"I am with you."

Monday I discovered that my riding mower needed the blades changed. After propping it up (safely!) I found I couldn’t turn the wrench and hold the blade at the same time. My neighbor, Tom, was working in his yard, so I called out, “Would you help me, please?” An extra set of hands made the job much easier to complete. Could I taken the blades off of the mower deck alone? Probably, but with frustration and skinned knuckles!

One of the memories that brings a wide smile to my face is that of my daughter, Chrissie, when she was a little girl. She was fiercely independent. (I wonder who she got that trait from?) I remember a wintry day when she was perhaps 4 or so and we were preparing to go outside. There she stood in the back porch with her winter parka upside down, her foot in the hood, and she was attempting to put her arms in the sleeves. When I tried to assist she brushed off my offer – “I do it myself!” and then became more and more agitated as her efforts failed.

Maturity brings us the realization that living like the Lone Ranger, aloof and self-sufficient, is not an ideal to emulate, but a foolish fantasy. On TV, the Lone Ranger may appear a romantic figure, but in reality, people who choose that path are just lonely and ineffective. We need each other. Sharing our lives, joining with others in deep and meaningful relationships, is a source of joy and multiplies our effectiveness. One of the keys of a successful life is learning how to relate well to others, how to collaborate on tasks, how to contribute to others and how to receive from others. The best leaders are not those who try to do it all by themselves, or who want to be the star of the show; but rather those who know how to draw together people of disparate skills into teams and then to keep the team inspired and unified!

Believer, Jesus Christ has given you and me a big job to do. “Go, build the Kingdom.” I hope you realize that He wasn’t telling us to create power structures and wealth building schemes! His commission was that we should go into the world and shine the light that dispels confusion and fear; that we should bring love and compassion that would defeat hatred and apathy; that we should demonstrate the purposeful existence to which God calls us for those who are living without hope. And He promises this- “…be sure of this: I am with you always, even to the end of the age.” (Matthew 28:20, NLT) We are not alone!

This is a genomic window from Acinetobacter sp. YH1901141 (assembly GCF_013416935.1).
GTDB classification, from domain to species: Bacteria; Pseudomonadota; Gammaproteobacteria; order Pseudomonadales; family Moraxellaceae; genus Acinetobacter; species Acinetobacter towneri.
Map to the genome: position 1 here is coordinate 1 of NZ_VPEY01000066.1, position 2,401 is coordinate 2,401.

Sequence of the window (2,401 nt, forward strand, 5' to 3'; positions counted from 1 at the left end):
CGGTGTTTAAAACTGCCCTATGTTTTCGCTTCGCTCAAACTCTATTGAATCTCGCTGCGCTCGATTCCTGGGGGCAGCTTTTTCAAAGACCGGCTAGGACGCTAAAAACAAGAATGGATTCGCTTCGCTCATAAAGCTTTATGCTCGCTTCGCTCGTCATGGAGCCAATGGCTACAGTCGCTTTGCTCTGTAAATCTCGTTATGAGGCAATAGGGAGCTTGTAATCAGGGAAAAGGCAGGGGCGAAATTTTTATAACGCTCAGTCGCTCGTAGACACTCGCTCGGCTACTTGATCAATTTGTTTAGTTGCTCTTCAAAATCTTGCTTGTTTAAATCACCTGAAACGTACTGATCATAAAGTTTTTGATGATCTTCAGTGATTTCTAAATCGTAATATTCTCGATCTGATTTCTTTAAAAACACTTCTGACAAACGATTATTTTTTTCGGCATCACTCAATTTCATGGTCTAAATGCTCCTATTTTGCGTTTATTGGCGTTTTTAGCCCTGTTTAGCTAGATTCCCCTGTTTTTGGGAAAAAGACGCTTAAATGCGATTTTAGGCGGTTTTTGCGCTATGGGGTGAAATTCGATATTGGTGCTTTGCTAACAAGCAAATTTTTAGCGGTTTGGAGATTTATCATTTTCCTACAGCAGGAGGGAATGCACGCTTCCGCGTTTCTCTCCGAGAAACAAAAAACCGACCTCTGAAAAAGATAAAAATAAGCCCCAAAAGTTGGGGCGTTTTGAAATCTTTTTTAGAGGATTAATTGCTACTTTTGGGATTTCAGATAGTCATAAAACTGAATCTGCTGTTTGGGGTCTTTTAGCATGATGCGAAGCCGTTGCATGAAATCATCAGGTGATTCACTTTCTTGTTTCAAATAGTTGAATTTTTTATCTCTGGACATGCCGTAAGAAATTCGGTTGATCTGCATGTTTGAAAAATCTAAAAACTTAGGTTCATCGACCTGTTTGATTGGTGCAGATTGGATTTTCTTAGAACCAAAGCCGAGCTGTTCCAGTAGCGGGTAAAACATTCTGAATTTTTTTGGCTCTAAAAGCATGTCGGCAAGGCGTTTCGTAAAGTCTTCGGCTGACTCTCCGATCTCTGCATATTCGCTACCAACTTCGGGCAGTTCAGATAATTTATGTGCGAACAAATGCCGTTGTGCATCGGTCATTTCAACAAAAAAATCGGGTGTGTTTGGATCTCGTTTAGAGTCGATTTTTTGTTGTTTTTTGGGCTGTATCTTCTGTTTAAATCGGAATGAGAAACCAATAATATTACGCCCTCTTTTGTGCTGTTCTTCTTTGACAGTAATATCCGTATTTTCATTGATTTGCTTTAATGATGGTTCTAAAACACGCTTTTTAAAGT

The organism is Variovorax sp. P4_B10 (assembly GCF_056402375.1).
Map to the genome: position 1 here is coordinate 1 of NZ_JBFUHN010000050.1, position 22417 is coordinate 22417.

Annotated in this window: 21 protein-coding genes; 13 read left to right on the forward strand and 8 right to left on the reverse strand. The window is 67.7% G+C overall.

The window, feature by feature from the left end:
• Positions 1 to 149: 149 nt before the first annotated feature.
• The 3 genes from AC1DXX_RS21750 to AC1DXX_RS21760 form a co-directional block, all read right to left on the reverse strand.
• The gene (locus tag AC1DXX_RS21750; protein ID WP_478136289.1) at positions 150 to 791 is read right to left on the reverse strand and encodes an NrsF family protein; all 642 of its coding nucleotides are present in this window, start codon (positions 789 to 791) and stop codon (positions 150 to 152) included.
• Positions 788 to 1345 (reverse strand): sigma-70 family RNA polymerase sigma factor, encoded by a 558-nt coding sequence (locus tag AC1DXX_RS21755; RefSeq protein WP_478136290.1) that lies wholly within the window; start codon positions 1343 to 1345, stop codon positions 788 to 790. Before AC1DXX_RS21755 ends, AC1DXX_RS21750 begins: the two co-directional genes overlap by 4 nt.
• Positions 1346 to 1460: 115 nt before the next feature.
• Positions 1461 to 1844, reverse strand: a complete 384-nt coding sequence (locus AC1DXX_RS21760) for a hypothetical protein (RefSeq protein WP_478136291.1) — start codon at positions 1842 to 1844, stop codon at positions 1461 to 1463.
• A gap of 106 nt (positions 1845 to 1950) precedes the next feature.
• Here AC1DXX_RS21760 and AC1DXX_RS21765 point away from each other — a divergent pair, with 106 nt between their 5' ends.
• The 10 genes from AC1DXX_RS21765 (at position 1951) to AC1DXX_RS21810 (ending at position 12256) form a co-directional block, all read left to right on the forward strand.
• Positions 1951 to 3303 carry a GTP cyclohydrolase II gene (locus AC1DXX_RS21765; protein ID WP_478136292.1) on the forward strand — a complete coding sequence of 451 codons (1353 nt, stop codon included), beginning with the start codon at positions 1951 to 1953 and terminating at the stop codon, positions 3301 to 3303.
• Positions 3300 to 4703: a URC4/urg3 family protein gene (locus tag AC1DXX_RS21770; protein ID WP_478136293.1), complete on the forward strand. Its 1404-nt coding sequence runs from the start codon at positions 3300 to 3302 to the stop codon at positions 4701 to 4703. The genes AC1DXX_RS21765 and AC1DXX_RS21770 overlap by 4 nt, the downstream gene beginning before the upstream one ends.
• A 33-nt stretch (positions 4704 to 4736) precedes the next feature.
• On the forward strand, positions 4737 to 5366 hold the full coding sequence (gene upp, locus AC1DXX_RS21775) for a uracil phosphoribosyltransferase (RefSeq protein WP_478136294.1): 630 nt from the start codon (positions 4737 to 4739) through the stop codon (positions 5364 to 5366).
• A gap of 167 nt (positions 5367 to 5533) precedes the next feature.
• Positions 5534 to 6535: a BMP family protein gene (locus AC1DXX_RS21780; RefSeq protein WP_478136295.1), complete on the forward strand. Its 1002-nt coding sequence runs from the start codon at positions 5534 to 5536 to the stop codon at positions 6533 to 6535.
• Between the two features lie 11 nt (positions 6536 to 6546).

When we grow weary, especially after a time of high output, we are subject to falling into the ‘Elijah syndrome.’ That great prophet saw a great victory on Mt. Carmel with the defeat of the Baal gods. But the victory of Yahweh, the God of Israel, infuriated Jezebel who threatened Elijah with death. Exhausted, he ran off into the wilderness. In his isolation, he prayed a foolish prayer – “I’ve been working my heart out for the God-of-the-Angel-Armies,” said Elijah. “The people of Israel have abandoned your covenant, destroyed the places of worship, and murdered your prophets. I’m the only one left, and now they’re trying to kill me.”” (1 Kings 19:10, The Message) Doesn’t that just ooze self-pity? But God didn’t give up on the prophet. Instead, He gave him rest and sustenance and then reminded him that there were still 7000 other faithful Believers in Israel. Then, God told him to go find a man to work alongside of him, someone to whom he could hand off the prophetic responsibilities, and he found Elisha.

If you really want to make a difference for God, maximizing both your joy and effectiveness, join a team! If you’re looking for a ‘perfect’ team, you will search for a long time, and should you find it and join it, your presence will ruin it. (’cause you’re not perfect, and neither am I.) Bring your strengths, your spiritual gifts, and your weaknesses! Let God use you as you are content to be who you are – no more, no less. And never forget what Jesus promises – “I am with you!”

Here’s a word from the Word to ponder today –

“You can easily enough see how this kind of thing works by looking no further than your own body. Your body has many parts—limbs, organs, cells—but no matter how many parts you can name, you’re still one body. It’s exactly the same with Christ….

If one part hurts, every other part is involved in the hurt, and in the healing. If one part flourishes, every other part enters into the exuberance. You are Christ’s body—that’s who you are! You must never forget this. Only as you accept your part of that body does your “part” mean anything.” (1 Corinthians 12: 20, 26-27, The Message)

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